Bring Your Own Tool: the Latest Trend in Data Analysis

[This article was first published on R – Quandl Blog, and kindly contributed to R-bloggers]. (You can report issue about the content on this page here)
Want to share your content on R-bloggers? click here if you have a blog, or here if you don't.

The role of the data analyst is changing. The best analysts know that different tasks require different tools.

The End of Bundling

Once upon a time, data purchases came bundled with data consumption software. You couldn’t just buy a dataset; you had to install a proprietary data downloader. You couldn’t just view the data on your computer; you needed a custom visualizer, or even a full-fledged data terminal. And you couldn’t do whatever you wanted with the data; you were forced to work within the applications provided to you by the vendor.

Today, this seems absurd. In 2016, analysts don’t want to be restricted in the way they work. Different analysts have different toolkits, preferences, workflows. A small team may use Matlab for initial exploration, R for analysis, Excel for prototyping, Python for production code and Tableau for visualization – all in the course of a single project.

The Changing Role of the Data Analyst

Today’s analysts are multiskilled because their role has evolved. They need to be excellent data cleaners and organizers. They need to specify computational models and extract statistical insights. They need to optimize their code, building systems that can handle large volumes of data at high speeds. They need to visualize their results. They need to present their findings and connect them to business outcomes. And each of these tasks requires different tools.

Expecting analysts to manage their entire workflow within the confines of a single tool, no matter how powerful, is unrealistic. In fact, it’s counterproductive. Every tool has strengths and weaknesses. Some tools are right for certain jobs and wrong for others. Saying “one-size-fits-all” is a recipe for disaster.

The best analysts know this. And that’s why they are comfortable with a variety of tools and applications. Today’s best analysts know that sometimes you need R, and sometimes you need Python. Sometimes you crunch numbers in Matlab, and sometimes you use Mathematica. And knowing when to use each tool is a valuable skill unto itself.

The Forced Evolution of Financial Data Providers

Unfortunately, the financial data industry hasn’t always kept pace with these changing workflow patterns. By bundling data and delivery, traditional providers place crippling restraints on what analysts can do with the data they’ve purchased. It’s their way or the highway.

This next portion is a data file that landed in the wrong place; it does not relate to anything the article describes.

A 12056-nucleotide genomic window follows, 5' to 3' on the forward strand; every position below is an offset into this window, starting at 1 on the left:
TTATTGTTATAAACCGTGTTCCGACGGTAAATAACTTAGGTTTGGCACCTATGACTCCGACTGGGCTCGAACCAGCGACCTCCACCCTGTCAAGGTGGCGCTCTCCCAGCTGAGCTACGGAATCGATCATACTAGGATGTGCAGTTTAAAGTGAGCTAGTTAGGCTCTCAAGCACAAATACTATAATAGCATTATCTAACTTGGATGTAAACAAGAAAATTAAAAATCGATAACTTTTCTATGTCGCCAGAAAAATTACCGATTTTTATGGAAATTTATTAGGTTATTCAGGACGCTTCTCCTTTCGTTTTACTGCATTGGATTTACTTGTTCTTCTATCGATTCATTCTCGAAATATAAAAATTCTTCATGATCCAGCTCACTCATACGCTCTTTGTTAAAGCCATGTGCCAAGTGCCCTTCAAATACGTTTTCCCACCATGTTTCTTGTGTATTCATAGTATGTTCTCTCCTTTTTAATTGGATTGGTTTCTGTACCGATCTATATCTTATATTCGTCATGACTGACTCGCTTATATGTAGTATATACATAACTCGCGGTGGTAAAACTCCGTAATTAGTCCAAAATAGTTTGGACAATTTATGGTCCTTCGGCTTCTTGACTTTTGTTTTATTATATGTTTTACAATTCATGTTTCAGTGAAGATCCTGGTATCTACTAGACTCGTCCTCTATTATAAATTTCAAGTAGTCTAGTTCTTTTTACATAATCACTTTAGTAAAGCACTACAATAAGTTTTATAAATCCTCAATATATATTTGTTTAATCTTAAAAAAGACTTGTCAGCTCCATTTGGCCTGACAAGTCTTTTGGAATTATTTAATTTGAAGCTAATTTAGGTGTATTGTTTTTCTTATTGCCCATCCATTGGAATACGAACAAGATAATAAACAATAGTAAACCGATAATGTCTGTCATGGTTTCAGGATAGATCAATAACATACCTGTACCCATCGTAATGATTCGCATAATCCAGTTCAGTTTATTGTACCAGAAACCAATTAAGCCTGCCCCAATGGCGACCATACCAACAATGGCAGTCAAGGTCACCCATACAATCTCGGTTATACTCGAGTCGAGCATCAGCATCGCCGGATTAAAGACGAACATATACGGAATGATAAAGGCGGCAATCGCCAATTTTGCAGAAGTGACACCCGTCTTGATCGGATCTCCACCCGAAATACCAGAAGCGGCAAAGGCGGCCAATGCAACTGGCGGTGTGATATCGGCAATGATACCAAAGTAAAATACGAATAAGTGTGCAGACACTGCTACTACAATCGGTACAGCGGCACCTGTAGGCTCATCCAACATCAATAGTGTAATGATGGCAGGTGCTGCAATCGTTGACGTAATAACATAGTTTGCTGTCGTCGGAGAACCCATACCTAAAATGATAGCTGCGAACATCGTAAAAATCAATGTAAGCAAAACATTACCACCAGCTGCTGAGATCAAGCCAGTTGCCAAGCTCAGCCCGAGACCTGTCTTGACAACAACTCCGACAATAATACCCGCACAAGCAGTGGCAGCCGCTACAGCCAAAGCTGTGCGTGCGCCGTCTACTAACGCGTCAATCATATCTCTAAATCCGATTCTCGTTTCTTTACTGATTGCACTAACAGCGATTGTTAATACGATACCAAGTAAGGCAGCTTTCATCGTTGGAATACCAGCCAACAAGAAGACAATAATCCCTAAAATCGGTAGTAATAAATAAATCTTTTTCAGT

But a new wave of data providers is making it easier for analysts to work on data in the tool of their choice. For these providers, the concept of “Bring Your Own Tool” is not something to fear. It’s a way to deliver even more value to their users. By empowering their users with multiple tools, they increase the value their users can extract from the data – which means they increase the value of the data itself. It’s a win-win.

The Quandl Paradigm

Quandl embraces this shift. We make it easy for users to get the data they need, in the form they want – whatever that form is. Need data as a CSV, or JSON, or XML download? That’s a click away. Want to pipe data into Python, RExcel, Maple or Matlab? We have built-in integrations for these, and 20 other tools. Want to view data in Tiingo or Money.Net, or pick stocks using WooTrader, or chart trends on TradingView or Plotly? Easy. Want direct access to the raw data via an API? We provide that as well.

Our goal is to empower the analyst: to take her from needing data, to having that data in the tool of her choice, in a matter of seconds. That’s the best way to unlock the true value of data, and that’s why we built Quandl.

What’s your go-to toolkit for data analysis? Share your recommendations below!

The post Bring Your Own Tool: the Latest Trend in Data Analysis appeared first on Quandl Blog.

To leave a comment for the author, please follow the link and comment on their blog: R – Quandl Blog. offers daily e-mail updates about R news and tutorials about learning R and many other topics. Click here if you're looking to post or find an R/data-science job.
Want to share your content on R-bloggers? click here if you have a blog, or here if you don't.

Never miss an update!
Subscribe to R-bloggers to receive
e-mails with the latest R posts.
(You will not see this message again.)

Click here to close (This popup will not appear again)